value registered in the deeds. You can sign an Escritura for just the land that your property is going to be built on, and a subsequent Escritura for the Obra Nueva once the dwelling has been built. Upon completion of the house a further percentage for IVA (tax) would need to be paid.

Notary Fees:
The Notary's fees can vary but should be no more than 0.5 % of the value of the property as delared in the deeds.

Plus Valia Tax:This is a tax relating to the property and is calculated and applied by the local Town Hall in respect of the increase in the value of the land since it was last sold. Strictly speaking, this tax should be paid by the buyer but, sometimes it is paid by the seller. This tax must be paid otherwise, in the long term, the property will be the gaurantee for the payment of this tax.

Stamp Duty & IVA (VAT) on new properties only :
% stamp duty is payable on new residential properties. The IVA tax is 10% on new residential properties, on commercial properties it is 21%.

Taking Possession:
Handing over the property and it's keys will normally take place once the full purchase price has been paid.

Transfer of Utility Services:
Having completed the purchase, it is necessary to connect or transfer utility
services. Both electricity and water meters need to be in your name, and to avoid payment problems, a direct debit or standing order with your Spanish bank should be used.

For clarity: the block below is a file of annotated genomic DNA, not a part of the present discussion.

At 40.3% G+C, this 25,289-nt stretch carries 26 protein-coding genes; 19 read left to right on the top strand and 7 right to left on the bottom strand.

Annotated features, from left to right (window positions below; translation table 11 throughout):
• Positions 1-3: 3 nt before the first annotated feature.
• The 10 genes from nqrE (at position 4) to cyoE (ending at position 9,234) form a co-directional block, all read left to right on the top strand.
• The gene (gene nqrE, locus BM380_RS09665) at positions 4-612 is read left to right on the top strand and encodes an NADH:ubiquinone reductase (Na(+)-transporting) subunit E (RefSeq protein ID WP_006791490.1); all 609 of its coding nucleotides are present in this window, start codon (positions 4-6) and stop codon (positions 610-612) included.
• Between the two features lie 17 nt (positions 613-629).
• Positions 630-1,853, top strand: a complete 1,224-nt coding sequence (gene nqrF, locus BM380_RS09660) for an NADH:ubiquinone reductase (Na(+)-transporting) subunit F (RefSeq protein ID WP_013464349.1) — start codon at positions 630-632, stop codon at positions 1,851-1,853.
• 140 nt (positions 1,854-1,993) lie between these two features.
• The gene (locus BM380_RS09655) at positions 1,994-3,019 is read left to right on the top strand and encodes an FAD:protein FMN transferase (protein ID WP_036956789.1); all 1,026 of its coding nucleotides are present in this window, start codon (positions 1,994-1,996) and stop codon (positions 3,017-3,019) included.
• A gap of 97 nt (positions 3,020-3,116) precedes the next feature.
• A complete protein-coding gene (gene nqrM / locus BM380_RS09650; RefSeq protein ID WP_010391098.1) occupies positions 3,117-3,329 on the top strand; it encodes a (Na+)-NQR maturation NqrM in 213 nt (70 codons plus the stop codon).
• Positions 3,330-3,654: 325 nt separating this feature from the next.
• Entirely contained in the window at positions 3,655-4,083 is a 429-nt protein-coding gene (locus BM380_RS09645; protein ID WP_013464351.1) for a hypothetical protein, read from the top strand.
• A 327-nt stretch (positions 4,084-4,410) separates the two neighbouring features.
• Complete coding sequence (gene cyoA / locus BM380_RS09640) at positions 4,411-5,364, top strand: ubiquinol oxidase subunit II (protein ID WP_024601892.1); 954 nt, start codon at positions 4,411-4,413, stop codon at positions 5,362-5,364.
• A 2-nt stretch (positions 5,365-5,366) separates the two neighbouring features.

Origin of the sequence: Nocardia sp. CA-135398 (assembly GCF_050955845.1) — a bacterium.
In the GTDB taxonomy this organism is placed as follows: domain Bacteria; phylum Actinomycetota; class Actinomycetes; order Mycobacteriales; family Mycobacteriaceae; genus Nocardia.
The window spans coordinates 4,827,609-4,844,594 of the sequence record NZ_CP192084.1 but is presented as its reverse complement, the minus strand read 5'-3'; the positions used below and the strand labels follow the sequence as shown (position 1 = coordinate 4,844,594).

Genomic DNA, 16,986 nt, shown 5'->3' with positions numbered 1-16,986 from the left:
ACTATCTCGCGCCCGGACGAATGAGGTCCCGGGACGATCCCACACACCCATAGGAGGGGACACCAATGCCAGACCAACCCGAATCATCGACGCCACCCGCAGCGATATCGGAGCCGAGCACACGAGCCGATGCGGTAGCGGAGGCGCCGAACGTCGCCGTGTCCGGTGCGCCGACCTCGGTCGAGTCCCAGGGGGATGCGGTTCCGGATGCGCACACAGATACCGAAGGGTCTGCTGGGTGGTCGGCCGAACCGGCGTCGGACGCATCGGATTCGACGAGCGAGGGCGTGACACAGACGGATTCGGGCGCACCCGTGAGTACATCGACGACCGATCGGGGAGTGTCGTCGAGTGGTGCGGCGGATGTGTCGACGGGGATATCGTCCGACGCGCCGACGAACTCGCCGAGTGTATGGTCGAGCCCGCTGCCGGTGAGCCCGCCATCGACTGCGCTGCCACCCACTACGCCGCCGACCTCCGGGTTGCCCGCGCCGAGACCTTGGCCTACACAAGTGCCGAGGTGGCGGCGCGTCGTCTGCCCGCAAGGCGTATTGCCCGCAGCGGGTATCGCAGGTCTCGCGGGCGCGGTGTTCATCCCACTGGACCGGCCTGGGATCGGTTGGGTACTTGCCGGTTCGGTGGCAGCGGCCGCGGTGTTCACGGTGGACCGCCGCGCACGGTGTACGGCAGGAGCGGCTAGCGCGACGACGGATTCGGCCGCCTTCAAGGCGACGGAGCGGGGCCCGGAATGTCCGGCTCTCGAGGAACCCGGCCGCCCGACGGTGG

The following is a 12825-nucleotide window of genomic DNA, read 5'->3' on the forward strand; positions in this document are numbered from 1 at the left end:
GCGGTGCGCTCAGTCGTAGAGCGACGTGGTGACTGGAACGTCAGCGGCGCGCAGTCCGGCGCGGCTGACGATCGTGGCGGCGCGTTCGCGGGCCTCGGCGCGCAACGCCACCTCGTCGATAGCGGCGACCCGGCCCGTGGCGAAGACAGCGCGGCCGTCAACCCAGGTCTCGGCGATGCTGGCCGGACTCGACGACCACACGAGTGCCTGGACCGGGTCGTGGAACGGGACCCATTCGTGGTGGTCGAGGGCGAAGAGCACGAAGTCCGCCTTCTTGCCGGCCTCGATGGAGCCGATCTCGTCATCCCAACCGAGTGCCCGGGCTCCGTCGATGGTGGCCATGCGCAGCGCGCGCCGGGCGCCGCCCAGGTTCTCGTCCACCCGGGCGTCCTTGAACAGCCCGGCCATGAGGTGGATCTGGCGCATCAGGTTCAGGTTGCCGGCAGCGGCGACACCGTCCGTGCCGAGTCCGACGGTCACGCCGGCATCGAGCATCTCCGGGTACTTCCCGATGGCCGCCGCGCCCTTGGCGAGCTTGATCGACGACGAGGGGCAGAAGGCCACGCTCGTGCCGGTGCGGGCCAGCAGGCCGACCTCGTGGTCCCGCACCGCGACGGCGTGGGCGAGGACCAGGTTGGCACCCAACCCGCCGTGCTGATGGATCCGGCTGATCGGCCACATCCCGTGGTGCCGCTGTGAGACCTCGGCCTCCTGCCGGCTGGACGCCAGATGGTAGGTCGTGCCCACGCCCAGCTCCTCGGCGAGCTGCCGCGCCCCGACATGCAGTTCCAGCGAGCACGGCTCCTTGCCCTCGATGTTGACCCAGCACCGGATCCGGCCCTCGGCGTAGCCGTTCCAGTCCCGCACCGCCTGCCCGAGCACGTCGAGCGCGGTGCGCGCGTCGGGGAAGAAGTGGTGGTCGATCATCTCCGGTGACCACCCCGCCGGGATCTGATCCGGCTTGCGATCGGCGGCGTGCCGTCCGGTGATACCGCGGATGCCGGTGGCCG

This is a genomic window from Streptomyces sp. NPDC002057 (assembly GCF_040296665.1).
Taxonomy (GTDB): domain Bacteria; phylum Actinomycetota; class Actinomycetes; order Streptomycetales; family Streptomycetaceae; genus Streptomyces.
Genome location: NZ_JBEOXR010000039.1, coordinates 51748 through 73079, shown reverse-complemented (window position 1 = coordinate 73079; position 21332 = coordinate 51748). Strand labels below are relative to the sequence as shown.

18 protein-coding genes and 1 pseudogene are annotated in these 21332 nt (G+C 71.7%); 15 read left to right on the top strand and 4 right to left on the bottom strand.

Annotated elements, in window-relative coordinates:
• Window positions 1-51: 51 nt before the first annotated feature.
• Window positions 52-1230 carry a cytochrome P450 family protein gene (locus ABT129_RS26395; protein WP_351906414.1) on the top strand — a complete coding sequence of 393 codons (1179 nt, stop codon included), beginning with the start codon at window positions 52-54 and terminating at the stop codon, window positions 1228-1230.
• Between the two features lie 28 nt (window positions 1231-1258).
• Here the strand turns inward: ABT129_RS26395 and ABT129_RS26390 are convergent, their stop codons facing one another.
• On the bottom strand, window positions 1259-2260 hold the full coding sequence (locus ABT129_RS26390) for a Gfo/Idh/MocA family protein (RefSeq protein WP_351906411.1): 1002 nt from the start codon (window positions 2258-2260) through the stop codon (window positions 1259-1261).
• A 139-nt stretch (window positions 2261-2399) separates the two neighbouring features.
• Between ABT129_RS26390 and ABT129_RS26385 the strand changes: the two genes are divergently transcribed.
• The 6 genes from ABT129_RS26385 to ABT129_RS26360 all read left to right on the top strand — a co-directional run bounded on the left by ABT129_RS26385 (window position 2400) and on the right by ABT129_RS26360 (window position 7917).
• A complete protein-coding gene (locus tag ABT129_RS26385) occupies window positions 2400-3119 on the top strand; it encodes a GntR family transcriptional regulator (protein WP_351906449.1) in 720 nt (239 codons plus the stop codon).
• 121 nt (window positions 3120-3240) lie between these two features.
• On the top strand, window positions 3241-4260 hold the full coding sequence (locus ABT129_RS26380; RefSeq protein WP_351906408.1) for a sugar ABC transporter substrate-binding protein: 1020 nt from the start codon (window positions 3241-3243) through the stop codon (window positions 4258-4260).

Insurance re: New Properties:
It is now law that all constructors must take out an insurance against subsequent serious defects or their company going bankrupt before the building has been completed (much like the NHBC Certificate in the UK). Because these insurances are relatively new in spain they often take months to arrange, which could delay completion of the property, it is worth checking your constructor has this aspect in hand so it is not left until the last minute. Constructors usually pass the cost of this insurance on to the purchaser, and it is quite a significant amount. Ensure that this has been accounted for in your expenditure list, or is included in the contract price. This insurance cover is for the structure only.

Outstanding Debts:
It is adviseable to obtain a certificate from the Land Registry stating that there are  no outstanding debts on the property. This certificate should be attached as an annex to the purchace deed (escrituro). If there are outstanding debts on a property the buyer may inherit these debts.

Community Fees:
If you purchase a property within a complex, urbanisation or apartment block you are obliged to join it's residents association which administers general maintenance on areas of common ownership such as swimming pools, gardens, hallways, streets, etc. An annual budget is calculated to cover these costs, and divided between all the owners according to the size of their properties. All owners have a vote to agree the budget.

Back to content | Back to main menu